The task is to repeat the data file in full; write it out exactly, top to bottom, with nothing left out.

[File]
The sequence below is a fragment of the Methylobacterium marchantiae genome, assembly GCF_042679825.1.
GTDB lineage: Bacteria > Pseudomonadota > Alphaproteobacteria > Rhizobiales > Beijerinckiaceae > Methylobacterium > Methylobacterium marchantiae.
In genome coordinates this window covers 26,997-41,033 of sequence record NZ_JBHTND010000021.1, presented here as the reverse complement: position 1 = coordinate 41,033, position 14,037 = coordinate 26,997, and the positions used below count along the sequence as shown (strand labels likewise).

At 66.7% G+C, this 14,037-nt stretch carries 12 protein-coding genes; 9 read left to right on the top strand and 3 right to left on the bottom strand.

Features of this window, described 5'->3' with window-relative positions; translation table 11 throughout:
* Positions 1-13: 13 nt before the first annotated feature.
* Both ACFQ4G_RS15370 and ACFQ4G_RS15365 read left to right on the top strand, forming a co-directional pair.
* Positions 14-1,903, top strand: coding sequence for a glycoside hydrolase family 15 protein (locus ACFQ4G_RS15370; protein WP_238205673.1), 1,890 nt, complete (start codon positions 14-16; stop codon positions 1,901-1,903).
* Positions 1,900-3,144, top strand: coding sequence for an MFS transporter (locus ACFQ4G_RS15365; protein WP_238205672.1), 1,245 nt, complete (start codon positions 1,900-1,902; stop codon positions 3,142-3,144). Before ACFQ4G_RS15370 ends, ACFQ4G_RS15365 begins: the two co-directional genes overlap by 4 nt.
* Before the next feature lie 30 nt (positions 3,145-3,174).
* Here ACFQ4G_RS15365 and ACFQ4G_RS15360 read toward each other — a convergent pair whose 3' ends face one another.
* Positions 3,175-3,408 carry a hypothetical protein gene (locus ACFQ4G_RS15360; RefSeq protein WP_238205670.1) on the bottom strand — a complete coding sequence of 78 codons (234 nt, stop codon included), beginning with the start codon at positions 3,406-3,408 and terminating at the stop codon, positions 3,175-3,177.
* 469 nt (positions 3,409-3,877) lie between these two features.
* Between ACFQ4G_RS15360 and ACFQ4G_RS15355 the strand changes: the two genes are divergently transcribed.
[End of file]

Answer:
The sequence below is a fragment of the Methylobacterium marchantiae genome, assembly GCF_042679825.1.
GTDB lineage: Bacteria > Pseudomonadota > Alphaproteobacteria > Rhizobiales > Beijerinckiaceae > Methylobacterium > Methylobacterium marchantiae.
In genome coordinates this window covers 26,997-41,033 of sequence record NZ_JBHTND010000021.1, presented here as the reverse complement: position 1 = coordinate 41,033, position 14,037 = coordinate 26,997, and the positions used below count along the sequence as shown (strand labels likewise).

At 66.7% G+C, this 14,037-nt stretch carries 12 protein-coding genes; 9 read left to right on the top strand and 3 right to left on the bottom strand.

Features of this window, described 5'->3' with window-relative positions; translation table 11 throughout:
* Positions 1-13: 13 nt before the first annotated feature.
* Both ACFQ4G_RS15370 and ACFQ4G_RS15365 read left to right on the top strand, forming a co-directional pair.
* Positions 14-1,903, top strand: coding sequence for a glycoside hydrolase family 15 protein (locus ACFQ4G_RS15370; protein WP_238205673.1), 1,890 nt, complete (start codon positions 14-16; stop codon positions 1,901-1,903).
* Positions 1,900-3,144, top strand: coding sequence for an MFS transporter (locus ACFQ4G_RS15365; protein WP_238205672.1), 1,245 nt, complete (start codon positions 1,900-1,902; stop codon positions 3,142-3,144). Before ACFQ4G_RS15370 ends, ACFQ4G_RS15365 begins: the two co-directional genes overlap by 4 nt.
* Before the next feature lie 30 nt (positions 3,145-3,174).
* Here ACFQ4G_RS15365 and ACFQ4G_RS15360 read toward each other — a convergent pair whose 3' ends face one another.
* Positions 3,175-3,408 carry a hypothetical protein gene (locus ACFQ4G_RS15360; RefSeq protein WP_238205670.1) on the bottom strand — a complete coding sequence of 78 codons (234 nt, stop codon included), beginning with the start codon at positions 3,406-3,408 and terminating at the stop codon, positions 3,175-3,177.
* 469 nt (positions 3,409-3,877) lie between these two features.
* Between ACFQ4G_RS15360 and ACFQ4G_RS15355 the strand changes: the two genes are divergently transcribed.